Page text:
For what it’s worth, i have Perl 5.14 on my PC, and i got it prior to the flowing-data book / Python – the original reason was because some canned R package needed it to fetch data. I tooled about with it, but found it somewhat frustrating. Once i started with Python, it reminded me that i had planned to learn Perl. hence my inquiry on the subject.
please – persuade me. feel free to post links or comments on this topic. i’m only marginally invested, and would prefer to be re-directed now if i am indeed on the wrong course.
You might find this useful: http://google-styleguide.googlecode.com/svn/trunk/pyguide.html
Also, note, programming language choices are the genesis of much warfare amongst nerds. Joy’s comment should give you a taste of that. Just use whatever works and whatever you feel comfortable with.
It is a bit of a shrink wrap problem, don’t you think? You can really only say which is best if you learn both, but that is costly. I went for python as folks said it was easy. Even the Perl folks say python is easy – they pan it for powerlessness and rigidity.
I need grunt less than i need ease.
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I use Perl or PHP for web development (small projects), C/C++ for anything else! cheers
By the way, Perl, PHP, C, C++ and C#, they all belong to the C style family. So if you learn C, you will find easy to learn the other languages too. When someone asks me which computer language to start learning, I’d say C.
Thanks. Here is another question – PC, mac, or Linux?
I use a PC but it seems like much development is done is the latter two.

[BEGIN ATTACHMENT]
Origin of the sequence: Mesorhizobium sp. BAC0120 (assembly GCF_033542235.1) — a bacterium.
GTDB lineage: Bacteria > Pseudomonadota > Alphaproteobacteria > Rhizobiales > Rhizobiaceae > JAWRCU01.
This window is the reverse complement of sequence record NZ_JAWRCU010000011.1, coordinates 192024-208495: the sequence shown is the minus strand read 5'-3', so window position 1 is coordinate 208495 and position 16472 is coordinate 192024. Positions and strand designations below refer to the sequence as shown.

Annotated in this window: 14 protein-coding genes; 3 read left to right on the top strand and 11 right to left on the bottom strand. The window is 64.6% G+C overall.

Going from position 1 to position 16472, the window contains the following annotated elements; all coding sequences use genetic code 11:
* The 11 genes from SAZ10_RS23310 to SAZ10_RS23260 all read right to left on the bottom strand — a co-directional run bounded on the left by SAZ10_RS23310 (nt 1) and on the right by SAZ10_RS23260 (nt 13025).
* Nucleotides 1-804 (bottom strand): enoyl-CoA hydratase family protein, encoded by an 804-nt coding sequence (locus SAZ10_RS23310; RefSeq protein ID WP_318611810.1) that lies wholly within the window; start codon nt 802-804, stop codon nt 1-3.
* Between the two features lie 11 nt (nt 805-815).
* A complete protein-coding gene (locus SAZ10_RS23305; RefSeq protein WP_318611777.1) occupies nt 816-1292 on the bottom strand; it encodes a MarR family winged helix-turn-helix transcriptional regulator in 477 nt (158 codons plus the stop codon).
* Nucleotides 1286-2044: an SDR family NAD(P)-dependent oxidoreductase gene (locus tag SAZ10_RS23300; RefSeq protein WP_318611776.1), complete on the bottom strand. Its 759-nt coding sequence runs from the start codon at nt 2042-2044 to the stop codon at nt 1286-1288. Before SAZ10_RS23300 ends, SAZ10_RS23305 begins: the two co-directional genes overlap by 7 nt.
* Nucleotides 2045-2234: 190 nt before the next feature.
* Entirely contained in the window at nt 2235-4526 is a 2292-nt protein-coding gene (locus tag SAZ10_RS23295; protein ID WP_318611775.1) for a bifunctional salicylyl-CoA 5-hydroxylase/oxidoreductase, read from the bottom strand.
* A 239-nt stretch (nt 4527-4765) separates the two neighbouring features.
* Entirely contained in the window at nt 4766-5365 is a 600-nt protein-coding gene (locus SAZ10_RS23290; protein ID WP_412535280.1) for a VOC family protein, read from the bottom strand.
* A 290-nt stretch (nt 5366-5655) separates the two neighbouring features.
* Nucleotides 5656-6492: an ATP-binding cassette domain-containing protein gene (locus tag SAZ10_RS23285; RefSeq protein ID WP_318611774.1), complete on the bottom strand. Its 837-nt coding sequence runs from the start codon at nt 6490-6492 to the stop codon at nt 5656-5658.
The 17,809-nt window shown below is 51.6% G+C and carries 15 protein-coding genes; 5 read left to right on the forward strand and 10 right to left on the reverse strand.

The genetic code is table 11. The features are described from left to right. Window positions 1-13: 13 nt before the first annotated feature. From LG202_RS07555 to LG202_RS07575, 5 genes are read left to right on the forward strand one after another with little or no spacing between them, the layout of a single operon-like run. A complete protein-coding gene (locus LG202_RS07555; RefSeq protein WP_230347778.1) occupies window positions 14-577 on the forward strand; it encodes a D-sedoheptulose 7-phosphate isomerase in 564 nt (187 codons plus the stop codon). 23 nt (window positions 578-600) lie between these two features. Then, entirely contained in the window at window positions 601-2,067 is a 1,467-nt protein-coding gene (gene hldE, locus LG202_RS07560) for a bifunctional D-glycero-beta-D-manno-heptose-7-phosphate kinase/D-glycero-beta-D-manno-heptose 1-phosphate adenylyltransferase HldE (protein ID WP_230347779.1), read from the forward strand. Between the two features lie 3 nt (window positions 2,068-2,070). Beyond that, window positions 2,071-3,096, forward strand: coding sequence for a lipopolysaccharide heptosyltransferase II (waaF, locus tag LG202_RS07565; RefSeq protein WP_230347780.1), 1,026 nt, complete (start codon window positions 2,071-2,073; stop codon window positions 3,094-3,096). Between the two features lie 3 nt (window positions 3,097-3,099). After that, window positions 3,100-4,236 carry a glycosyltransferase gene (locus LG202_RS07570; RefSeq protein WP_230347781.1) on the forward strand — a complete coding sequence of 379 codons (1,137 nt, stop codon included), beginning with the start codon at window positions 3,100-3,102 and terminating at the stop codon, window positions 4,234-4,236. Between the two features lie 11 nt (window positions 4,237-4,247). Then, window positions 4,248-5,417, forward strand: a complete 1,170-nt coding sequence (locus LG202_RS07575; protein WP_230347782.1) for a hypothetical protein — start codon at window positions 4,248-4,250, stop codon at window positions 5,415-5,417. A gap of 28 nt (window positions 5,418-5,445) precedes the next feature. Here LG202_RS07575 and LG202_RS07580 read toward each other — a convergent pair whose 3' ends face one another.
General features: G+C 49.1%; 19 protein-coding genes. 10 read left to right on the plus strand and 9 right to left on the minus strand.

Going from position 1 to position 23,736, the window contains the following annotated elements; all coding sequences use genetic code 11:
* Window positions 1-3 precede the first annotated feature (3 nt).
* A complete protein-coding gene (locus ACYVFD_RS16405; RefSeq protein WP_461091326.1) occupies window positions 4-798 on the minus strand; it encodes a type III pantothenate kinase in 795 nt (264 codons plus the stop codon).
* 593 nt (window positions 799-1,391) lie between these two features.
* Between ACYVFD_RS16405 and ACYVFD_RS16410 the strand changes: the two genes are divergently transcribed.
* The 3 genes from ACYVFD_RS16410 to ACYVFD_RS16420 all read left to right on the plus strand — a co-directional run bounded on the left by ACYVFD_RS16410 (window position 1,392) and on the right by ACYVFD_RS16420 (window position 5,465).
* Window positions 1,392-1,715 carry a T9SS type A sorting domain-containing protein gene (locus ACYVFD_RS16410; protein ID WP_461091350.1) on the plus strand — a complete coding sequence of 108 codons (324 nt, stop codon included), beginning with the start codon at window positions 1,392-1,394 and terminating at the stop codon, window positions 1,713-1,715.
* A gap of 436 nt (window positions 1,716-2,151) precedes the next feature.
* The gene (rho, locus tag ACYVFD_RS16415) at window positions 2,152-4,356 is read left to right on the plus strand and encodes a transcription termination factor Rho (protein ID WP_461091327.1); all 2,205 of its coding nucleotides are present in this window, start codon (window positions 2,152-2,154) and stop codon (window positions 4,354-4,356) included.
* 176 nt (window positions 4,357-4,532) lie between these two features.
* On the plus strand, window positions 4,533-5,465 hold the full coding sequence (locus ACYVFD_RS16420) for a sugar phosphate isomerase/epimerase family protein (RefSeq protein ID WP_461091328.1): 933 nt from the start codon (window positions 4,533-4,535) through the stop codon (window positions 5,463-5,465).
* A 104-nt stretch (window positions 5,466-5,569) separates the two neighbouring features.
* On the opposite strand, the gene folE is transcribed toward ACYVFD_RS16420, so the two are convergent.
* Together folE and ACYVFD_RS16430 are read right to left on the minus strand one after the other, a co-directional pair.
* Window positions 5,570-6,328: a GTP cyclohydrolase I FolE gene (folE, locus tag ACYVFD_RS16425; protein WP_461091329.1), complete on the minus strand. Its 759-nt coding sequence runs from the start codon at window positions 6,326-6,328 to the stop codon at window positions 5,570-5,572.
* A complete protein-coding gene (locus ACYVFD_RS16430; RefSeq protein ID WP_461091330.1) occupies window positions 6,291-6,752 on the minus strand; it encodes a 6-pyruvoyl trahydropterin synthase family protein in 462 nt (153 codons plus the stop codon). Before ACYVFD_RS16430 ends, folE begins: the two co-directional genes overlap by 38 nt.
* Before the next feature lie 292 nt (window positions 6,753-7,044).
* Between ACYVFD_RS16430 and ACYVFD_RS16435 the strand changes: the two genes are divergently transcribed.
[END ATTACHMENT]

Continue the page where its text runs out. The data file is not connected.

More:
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All above languages are supported on all platforms so it does not really matter. C# is relatively new and it’s PC only (as far as I know). I use PCs and I login a remote server for a Linux system with the Apache web server installed on it for web development.
What’s your goal / project ?
Perl is pretty powerful for text parsing. PHP combines very well with HTML and has very strong database support, i.e. MySQL. PHP and Perl syntax is very similar, in fact I sometimes confuse the two.
Right now I mostly want the tool for getting and managing data. Both scraping data from html/ xml, and downloading data in excel/csv/txt formats and storing/managing it. I have done excel into access with VBA, but it feels a bit limited and i couldn’t figure out how to scrape with VBA.
I suppose later I will scale up to an SQL database, and I have read positive things about linking R and Python. Like many people, I have not made an effort to keep up with this technical stuff, but now the things I am interested in have forced me to confront my lack … I have run into the limits of what I can do with the tools I know how to use.
Are we all hackers now? :)
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I’d use PHP for that, on Linux + Apache (if you have your own website, that is the standard environment for 99% of providers)
It also depends on what data / how scraping.
CSV in PHP:
Stumbled onto this in my coding travels today: